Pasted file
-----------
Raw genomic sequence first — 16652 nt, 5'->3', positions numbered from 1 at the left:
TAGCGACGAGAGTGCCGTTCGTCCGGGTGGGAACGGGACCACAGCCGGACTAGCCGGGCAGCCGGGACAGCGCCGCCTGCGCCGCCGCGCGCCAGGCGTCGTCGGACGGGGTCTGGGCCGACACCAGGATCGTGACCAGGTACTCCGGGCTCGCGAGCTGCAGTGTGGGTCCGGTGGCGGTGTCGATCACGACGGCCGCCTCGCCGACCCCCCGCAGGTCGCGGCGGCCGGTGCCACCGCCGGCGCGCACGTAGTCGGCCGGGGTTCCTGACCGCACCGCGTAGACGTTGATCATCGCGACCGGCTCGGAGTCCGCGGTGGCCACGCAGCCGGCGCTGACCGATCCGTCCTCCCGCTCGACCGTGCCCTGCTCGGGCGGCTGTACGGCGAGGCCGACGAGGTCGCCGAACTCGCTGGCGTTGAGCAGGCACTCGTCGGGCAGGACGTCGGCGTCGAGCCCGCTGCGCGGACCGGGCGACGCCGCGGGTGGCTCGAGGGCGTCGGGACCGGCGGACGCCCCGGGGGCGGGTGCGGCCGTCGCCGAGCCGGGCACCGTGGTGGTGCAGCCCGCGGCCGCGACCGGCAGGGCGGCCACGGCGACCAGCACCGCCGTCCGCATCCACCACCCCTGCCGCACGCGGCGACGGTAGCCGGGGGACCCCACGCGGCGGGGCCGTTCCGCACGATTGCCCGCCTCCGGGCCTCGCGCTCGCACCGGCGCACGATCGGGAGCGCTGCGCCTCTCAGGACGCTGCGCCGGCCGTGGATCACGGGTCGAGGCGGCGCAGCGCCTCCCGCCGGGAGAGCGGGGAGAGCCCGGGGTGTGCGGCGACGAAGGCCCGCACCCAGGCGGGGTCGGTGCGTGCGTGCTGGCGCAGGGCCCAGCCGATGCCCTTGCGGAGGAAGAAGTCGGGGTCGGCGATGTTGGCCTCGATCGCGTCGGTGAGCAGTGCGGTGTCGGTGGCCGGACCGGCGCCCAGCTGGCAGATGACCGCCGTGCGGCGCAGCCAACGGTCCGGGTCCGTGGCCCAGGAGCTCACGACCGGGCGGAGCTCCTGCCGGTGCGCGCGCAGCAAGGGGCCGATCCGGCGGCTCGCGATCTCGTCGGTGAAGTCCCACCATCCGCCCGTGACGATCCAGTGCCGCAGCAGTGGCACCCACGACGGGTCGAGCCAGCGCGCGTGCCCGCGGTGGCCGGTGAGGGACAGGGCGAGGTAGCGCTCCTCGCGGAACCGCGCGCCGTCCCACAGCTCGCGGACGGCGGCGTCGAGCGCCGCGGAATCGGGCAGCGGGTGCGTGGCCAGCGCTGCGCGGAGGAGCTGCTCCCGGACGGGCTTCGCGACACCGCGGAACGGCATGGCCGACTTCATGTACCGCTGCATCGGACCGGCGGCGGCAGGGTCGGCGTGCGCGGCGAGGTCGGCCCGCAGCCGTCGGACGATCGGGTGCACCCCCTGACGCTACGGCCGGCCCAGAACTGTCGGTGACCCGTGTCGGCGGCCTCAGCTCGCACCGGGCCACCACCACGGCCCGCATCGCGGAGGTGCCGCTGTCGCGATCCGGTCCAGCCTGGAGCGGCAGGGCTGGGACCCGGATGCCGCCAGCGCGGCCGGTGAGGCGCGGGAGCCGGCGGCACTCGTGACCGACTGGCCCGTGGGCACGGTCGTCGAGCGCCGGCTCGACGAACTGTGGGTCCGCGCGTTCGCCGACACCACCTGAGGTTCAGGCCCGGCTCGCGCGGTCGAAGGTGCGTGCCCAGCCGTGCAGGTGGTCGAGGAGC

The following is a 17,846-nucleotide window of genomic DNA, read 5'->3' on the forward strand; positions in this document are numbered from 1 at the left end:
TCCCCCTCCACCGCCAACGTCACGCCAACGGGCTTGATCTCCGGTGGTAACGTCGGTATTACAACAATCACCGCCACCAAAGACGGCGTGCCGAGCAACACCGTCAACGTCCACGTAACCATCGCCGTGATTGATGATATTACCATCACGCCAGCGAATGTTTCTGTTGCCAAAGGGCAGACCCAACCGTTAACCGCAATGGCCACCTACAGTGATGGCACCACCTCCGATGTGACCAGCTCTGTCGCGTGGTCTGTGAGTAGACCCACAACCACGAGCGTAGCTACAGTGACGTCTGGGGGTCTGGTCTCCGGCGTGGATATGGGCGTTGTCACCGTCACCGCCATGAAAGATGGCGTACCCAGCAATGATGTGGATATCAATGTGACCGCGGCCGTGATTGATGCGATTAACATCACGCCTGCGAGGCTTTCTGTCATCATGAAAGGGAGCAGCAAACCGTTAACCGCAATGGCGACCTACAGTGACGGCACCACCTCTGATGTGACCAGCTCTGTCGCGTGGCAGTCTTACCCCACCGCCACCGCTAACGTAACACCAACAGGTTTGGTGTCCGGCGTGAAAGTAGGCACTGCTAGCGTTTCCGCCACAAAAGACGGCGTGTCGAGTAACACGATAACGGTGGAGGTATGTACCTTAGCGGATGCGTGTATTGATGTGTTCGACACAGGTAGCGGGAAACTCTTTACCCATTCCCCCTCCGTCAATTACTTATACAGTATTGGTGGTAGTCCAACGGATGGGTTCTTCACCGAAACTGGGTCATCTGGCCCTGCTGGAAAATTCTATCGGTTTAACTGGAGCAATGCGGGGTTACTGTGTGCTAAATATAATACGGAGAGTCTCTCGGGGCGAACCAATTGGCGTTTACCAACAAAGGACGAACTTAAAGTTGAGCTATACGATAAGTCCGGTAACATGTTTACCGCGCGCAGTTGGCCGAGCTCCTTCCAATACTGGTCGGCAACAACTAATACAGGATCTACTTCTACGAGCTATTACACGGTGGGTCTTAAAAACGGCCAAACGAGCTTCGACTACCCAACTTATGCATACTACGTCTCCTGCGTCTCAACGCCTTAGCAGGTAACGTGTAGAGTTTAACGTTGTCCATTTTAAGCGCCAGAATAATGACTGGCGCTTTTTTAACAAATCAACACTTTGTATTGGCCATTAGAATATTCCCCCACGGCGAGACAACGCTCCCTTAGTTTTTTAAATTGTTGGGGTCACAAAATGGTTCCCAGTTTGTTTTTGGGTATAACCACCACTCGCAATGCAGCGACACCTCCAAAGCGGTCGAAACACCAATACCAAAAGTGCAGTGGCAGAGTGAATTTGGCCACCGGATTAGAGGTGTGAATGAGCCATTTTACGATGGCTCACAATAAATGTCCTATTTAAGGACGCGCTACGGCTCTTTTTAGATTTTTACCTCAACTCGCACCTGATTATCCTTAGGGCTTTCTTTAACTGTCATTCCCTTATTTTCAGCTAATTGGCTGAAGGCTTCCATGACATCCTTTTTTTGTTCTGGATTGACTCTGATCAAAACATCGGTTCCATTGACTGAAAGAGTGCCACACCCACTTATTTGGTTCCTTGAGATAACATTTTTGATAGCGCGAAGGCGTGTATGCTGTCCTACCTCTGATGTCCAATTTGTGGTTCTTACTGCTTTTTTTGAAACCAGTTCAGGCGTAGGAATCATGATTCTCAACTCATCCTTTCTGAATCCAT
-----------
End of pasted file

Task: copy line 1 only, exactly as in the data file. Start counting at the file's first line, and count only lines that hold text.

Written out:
Raw genomic sequence first — 16652 nt, 5'->3', positions numbered from 1 at the left: